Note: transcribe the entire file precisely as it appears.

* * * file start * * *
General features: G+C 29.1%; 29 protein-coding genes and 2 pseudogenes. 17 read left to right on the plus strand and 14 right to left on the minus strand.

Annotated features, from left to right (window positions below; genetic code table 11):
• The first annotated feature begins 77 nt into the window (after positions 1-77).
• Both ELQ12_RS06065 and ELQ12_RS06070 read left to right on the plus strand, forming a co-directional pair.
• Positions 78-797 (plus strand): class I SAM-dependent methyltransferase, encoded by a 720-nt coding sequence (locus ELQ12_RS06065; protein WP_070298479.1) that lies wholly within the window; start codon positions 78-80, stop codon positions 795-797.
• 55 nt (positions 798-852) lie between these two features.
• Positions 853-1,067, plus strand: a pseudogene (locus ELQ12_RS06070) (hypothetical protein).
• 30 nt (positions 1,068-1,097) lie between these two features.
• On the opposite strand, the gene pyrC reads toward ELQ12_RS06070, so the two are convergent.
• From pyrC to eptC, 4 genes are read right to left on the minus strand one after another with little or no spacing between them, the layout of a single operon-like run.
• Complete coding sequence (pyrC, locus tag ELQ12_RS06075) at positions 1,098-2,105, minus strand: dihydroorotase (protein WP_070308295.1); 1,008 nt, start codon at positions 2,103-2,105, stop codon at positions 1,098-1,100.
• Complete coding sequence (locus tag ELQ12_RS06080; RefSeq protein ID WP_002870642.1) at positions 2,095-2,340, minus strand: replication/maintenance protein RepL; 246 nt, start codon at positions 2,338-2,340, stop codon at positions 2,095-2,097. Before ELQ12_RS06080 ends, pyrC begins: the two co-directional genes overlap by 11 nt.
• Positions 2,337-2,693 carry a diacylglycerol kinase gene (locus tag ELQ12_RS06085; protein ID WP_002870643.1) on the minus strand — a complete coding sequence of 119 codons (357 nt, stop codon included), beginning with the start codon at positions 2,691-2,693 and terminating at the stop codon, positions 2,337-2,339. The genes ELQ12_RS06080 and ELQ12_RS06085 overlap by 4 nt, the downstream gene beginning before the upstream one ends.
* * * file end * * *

General features: G+C 29.1%; 29 protein-coding genes and 2 pseudogenes. 17 read left to right on the plus strand and 14 right to left on the minus strand.

Annotated features, from left to right (window positions below; genetic code table 11):
• The first annotated feature begins 77 nt into the window (after positions 1-77).
• Both ELQ12_RS06065 and ELQ12_RS06070 read left to right on the plus strand, forming a co-directional pair.
• Positions 78-797 (plus strand): class I SAM-dependent methyltransferase, encoded by a 720-nt coding sequence (locus ELQ12_RS06065; protein WP_070298479.1) that lies wholly within the window; start codon positions 78-80, stop codon positions 795-797.
• 55 nt (positions 798-852) lie between these two features.
• Positions 853-1,067, plus strand: a pseudogene (locus ELQ12_RS06070) (hypothetical protein).
• 30 nt (positions 1,068-1,097) lie between these two features.
• On the opposite strand, the gene pyrC reads toward ELQ12_RS06070, so the two are convergent.
• From pyrC to eptC, 4 genes are read right to left on the minus strand one after another with little or no spacing between them, the layout of a single operon-like run.
• Complete coding sequence (pyrC, locus tag ELQ12_RS06075) at positions 1,098-2,105, minus strand: dihydroorotase (protein WP_070308295.1); 1,008 nt, start codon at positions 2,103-2,105, stop codon at positions 1,098-1,100.
• Complete coding sequence (locus tag ELQ12_RS06080; RefSeq protein ID WP_002870642.1) at positions 2,095-2,340, minus strand: replication/maintenance protein RepL; 246 nt, start codon at positions 2,338-2,340, stop codon at positions 2,095-2,097. Before ELQ12_RS06080 ends, pyrC begins: the two co-directional genes overlap by 11 nt.
• Positions 2,337-2,693 carry a diacylglycerol kinase gene (locus tag ELQ12_RS06085; protein ID WP_002870643.1) on the minus strand — a complete coding sequence of 119 codons (357 nt, stop codon included), beginning with the start codon at positions 2,691-2,693 and terminating at the stop codon, positions 2,337-2,339. The genes ELQ12_RS06080 and ELQ12_RS06085 overlap by 4 nt, the downstream gene beginning before the upstream one ends.